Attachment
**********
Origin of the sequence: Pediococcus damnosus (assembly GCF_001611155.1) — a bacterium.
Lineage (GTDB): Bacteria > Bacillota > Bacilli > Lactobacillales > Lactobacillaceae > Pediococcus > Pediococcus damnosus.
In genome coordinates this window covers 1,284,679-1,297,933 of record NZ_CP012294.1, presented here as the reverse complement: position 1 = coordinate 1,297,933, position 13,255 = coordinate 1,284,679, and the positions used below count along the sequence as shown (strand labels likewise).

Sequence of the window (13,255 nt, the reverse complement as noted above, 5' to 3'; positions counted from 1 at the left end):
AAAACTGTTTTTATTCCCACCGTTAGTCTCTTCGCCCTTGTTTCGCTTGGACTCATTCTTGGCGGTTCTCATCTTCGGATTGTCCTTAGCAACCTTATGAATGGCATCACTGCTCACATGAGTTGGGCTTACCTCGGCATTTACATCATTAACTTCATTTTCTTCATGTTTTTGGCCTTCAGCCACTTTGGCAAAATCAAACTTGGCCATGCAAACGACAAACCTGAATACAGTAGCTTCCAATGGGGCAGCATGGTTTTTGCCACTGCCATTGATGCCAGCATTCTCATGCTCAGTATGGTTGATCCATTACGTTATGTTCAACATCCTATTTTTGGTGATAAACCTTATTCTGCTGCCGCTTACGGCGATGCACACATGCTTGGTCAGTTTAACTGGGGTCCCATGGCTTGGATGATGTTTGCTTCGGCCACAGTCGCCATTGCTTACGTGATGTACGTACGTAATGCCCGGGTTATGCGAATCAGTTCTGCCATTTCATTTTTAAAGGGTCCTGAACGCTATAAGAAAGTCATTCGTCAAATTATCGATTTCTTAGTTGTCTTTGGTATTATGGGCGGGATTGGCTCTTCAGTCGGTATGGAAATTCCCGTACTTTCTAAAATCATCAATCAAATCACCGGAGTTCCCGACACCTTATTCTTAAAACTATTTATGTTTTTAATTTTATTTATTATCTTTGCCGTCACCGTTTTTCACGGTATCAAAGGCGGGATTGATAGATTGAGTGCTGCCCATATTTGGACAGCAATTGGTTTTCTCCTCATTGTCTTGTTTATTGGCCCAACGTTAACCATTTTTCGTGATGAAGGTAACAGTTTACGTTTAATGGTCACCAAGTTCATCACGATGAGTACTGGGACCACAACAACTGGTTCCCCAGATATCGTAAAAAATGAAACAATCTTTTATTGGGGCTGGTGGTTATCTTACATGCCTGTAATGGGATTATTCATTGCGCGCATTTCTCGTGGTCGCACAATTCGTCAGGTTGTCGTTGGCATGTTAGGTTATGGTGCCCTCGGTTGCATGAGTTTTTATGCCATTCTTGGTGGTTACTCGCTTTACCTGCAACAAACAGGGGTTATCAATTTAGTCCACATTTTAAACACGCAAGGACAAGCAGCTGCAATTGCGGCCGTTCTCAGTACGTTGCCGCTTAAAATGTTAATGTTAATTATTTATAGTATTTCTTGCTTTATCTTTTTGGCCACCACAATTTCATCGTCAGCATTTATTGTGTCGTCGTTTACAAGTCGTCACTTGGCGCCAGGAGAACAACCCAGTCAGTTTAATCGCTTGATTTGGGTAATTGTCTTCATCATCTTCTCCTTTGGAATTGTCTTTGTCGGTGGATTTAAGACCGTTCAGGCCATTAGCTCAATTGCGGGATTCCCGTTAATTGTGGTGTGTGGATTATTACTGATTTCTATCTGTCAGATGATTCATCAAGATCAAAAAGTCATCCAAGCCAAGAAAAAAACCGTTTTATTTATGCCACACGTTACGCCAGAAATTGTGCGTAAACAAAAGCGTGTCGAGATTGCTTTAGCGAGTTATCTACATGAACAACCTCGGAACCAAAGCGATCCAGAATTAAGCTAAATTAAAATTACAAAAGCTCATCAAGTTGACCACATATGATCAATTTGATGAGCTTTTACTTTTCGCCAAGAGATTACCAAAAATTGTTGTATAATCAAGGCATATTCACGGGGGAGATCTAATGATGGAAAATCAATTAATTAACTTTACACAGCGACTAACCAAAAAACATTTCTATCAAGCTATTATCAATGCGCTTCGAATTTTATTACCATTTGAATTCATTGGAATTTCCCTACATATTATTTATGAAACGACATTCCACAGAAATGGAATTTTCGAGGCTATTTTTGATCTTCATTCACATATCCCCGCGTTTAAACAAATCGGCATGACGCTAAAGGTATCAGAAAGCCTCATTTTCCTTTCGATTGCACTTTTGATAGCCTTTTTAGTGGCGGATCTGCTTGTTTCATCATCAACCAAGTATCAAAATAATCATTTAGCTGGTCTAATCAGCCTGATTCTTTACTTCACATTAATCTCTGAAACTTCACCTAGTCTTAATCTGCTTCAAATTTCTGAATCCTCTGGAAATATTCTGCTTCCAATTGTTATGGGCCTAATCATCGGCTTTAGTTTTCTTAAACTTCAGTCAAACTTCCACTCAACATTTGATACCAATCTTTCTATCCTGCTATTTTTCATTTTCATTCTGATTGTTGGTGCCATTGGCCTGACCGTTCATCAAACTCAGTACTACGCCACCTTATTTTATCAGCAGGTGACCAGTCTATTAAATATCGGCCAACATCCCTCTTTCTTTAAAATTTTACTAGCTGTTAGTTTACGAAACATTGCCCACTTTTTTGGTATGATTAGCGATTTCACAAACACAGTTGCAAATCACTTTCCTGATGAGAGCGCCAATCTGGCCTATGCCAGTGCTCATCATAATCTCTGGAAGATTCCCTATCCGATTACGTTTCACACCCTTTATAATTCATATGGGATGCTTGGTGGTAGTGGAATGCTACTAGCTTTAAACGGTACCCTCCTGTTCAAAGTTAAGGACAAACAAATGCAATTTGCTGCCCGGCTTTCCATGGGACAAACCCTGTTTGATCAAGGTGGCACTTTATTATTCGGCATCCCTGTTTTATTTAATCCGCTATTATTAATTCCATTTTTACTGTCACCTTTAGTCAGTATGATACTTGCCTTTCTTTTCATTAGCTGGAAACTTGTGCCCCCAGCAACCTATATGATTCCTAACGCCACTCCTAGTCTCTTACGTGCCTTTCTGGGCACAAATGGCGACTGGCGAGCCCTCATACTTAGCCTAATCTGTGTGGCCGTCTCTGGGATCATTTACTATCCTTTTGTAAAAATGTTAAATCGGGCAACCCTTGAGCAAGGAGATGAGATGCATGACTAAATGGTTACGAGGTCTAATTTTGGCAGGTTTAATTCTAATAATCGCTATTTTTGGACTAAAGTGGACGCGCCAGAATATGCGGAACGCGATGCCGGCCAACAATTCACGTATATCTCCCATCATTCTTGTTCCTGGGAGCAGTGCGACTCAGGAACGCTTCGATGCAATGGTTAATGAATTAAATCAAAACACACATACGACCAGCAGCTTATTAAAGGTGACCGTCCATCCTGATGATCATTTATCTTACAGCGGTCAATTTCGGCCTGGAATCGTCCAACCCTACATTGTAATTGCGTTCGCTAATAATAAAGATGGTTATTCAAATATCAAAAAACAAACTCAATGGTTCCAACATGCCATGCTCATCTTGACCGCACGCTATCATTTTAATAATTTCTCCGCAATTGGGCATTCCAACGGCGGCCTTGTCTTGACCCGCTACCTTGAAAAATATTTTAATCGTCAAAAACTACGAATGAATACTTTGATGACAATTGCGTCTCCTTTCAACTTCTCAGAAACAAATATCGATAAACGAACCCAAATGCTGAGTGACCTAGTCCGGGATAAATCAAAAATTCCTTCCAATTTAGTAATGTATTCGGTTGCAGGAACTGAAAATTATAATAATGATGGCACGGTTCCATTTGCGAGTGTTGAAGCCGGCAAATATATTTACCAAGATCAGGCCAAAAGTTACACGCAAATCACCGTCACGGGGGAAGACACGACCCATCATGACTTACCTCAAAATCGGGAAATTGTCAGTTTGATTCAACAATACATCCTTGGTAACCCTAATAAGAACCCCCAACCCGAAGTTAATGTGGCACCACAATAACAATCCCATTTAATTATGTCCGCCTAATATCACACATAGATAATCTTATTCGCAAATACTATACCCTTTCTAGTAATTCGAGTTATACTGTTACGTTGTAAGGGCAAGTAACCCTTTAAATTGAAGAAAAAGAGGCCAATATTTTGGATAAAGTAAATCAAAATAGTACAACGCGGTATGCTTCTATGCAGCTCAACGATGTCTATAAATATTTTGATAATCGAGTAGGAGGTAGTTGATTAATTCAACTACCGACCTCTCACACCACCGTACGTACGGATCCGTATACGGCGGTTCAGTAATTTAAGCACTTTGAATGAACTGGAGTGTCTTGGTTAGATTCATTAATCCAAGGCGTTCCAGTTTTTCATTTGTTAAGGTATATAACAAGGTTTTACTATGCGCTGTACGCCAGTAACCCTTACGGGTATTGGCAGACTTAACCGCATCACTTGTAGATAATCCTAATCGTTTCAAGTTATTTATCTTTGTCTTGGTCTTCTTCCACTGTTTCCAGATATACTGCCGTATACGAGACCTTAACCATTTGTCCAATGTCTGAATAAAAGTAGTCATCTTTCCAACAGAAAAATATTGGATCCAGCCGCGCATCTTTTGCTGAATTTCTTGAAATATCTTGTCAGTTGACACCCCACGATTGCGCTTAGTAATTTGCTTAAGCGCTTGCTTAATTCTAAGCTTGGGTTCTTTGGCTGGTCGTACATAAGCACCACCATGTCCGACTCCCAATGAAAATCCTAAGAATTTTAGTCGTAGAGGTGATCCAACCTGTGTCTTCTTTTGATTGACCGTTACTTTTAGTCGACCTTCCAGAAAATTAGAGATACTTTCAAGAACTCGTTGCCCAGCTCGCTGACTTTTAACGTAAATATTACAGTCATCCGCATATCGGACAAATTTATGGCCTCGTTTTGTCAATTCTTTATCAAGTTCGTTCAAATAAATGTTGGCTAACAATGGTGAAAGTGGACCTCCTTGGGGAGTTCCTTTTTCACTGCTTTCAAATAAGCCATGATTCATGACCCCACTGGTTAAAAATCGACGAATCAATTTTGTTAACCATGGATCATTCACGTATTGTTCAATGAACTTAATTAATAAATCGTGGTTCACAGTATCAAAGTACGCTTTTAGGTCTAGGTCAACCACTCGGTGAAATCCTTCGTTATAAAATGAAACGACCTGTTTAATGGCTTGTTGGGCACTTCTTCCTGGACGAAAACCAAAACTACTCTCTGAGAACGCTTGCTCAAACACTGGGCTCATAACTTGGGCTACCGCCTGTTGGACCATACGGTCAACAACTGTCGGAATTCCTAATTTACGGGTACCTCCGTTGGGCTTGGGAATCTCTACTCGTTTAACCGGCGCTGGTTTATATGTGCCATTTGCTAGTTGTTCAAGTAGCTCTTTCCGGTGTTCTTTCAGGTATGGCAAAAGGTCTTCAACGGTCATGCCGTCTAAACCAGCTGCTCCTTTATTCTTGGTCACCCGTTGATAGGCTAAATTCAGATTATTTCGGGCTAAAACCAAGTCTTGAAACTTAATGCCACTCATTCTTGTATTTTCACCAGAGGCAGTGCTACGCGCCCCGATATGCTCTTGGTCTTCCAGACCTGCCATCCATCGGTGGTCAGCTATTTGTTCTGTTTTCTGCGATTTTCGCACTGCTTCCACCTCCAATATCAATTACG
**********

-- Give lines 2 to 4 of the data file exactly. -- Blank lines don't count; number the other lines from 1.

Lineage (GTDB): Bacteria > Bacillota > Bacilli > Lactobacillales > Lactobacillaceae > Pediococcus > Pediococcus damnosus.
In genome coordinates this window covers 1,284,679-1,297,933 of record NZ_CP012294.1, presented here as the reverse complement: position 1 = coordinate 1,297,933, position 13,255 = coordinate 1,284,679, and the positions used below count along the sequence as shown (strand labels likewise).

Sequence of the window (13,255 nt, the reverse complement as noted above, 5' to 3'; positions counted from 1 at the left end):